And answered seriously:
We have all heard about Galileo’s tragic confrontation with the church in the seventeenth century. However, as Cardinal Newman noted centuries ago, it is telling that this is almost the only example that comes to mind when arguing that the Church was at odds with science.
The historical evidence reveals a far more complex picture. Historian of science John L. Heilbron has noted that the Roman Catholic Church, “gave more financial aid and social support to the study of astronomy for over six centuries, from the recovery of ancient learning during the late Middle Ages into the Enlightenment, than any other, and, probably, all other institutions.” The university system, too, was essentially an invention of the Catholic Church. As author Thomas Woods writes, “Historians have marveled at the extent to which intellectual debate in those universities was free and unfettered. The exaltation of human reason and its capabilities, a commitment to rigorous and rational debate, a promotion of intellectual inquiry and scholarly exchange—all sponsored by the Church—provided the framework for the Scientific Revolution.”Logan Chipkin, “Did the Catholic Church Give Birth to Science?” at Areo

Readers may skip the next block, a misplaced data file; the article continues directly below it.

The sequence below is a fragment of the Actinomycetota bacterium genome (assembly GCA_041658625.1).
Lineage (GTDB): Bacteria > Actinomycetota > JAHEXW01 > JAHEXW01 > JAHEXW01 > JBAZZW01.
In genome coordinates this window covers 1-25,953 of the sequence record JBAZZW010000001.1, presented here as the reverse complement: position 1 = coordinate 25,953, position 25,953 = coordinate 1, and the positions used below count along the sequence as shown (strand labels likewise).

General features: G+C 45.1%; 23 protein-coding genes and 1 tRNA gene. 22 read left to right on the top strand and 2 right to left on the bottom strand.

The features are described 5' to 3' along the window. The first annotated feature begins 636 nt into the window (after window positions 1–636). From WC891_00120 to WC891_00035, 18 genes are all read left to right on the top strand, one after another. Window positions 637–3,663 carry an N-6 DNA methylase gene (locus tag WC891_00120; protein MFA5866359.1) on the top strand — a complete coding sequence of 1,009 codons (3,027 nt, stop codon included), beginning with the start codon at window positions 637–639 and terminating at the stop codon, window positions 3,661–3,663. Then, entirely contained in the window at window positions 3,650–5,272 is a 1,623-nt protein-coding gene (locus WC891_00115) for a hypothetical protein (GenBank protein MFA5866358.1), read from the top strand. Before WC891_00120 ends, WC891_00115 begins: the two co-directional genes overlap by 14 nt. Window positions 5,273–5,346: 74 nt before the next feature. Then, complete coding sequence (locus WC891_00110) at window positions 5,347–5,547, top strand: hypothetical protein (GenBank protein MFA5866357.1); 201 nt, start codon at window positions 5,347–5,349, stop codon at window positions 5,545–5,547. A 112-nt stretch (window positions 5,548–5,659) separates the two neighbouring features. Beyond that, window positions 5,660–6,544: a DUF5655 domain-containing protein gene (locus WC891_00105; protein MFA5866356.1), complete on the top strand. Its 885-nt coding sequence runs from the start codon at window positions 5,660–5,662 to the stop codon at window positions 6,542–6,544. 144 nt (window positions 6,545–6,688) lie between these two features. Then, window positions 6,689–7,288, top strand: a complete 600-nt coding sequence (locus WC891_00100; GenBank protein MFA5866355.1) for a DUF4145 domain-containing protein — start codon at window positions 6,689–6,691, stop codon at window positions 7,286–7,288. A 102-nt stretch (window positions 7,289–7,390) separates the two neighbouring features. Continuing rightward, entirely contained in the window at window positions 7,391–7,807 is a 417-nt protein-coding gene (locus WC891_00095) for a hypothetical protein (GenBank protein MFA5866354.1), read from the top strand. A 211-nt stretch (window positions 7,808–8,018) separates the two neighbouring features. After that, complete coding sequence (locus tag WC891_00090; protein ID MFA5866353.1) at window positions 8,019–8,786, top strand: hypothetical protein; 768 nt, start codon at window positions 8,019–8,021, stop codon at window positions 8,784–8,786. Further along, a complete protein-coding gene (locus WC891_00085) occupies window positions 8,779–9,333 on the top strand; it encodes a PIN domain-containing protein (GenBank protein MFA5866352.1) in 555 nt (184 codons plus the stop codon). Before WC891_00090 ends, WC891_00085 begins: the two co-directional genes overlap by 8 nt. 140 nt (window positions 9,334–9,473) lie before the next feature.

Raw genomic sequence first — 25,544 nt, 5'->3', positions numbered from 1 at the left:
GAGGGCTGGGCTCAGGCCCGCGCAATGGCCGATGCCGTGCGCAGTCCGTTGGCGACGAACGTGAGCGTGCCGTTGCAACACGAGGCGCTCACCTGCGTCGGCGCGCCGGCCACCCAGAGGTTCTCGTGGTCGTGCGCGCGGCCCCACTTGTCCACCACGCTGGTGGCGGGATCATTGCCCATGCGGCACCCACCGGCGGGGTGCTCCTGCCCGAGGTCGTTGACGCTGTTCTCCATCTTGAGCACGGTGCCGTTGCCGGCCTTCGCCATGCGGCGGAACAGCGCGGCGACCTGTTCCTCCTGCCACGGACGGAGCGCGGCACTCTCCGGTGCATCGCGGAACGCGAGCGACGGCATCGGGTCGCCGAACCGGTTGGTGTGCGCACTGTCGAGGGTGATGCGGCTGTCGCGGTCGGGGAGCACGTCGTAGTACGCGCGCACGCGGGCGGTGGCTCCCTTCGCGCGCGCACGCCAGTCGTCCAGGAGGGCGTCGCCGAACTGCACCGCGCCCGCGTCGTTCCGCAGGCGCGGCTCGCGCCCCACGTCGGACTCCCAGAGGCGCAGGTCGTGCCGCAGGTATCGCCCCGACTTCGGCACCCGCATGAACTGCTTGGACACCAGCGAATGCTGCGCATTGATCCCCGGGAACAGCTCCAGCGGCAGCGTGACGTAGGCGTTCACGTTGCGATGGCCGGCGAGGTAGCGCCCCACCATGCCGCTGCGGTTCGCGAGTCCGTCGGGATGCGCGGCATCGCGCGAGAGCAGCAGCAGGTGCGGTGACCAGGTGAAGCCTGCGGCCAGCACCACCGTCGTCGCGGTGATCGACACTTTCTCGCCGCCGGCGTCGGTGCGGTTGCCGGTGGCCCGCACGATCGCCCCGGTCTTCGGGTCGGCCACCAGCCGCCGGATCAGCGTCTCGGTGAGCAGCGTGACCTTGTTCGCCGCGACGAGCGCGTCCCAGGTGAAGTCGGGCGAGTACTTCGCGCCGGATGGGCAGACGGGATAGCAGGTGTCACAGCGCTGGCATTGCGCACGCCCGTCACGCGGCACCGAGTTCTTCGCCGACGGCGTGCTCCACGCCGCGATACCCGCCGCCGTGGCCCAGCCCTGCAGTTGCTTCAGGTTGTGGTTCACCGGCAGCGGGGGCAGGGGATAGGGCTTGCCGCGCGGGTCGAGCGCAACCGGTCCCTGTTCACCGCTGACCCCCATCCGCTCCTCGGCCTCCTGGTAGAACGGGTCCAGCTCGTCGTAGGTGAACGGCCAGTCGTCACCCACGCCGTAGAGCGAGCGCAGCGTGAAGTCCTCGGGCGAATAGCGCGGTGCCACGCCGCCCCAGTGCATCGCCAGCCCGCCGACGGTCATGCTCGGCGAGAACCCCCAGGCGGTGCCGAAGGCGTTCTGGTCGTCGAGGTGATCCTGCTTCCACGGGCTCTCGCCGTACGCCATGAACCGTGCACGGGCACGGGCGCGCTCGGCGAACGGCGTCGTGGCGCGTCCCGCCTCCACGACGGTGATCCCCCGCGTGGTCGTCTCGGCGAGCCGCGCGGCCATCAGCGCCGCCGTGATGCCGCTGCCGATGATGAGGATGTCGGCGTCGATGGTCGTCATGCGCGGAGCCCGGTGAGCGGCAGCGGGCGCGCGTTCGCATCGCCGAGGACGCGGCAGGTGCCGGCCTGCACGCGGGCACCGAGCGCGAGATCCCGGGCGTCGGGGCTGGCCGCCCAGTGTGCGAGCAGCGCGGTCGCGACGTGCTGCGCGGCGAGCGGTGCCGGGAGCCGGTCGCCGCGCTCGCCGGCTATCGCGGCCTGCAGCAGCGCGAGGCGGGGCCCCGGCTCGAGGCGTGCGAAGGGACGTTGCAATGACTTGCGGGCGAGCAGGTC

The Church recovered the classical academy—Plato and Aristotle and so forth.
As for the unfettered debate that was then permitted, under university atheism, it is becoming nearly extinct in many faculties today, due in part to disbelief in the reality of the mind.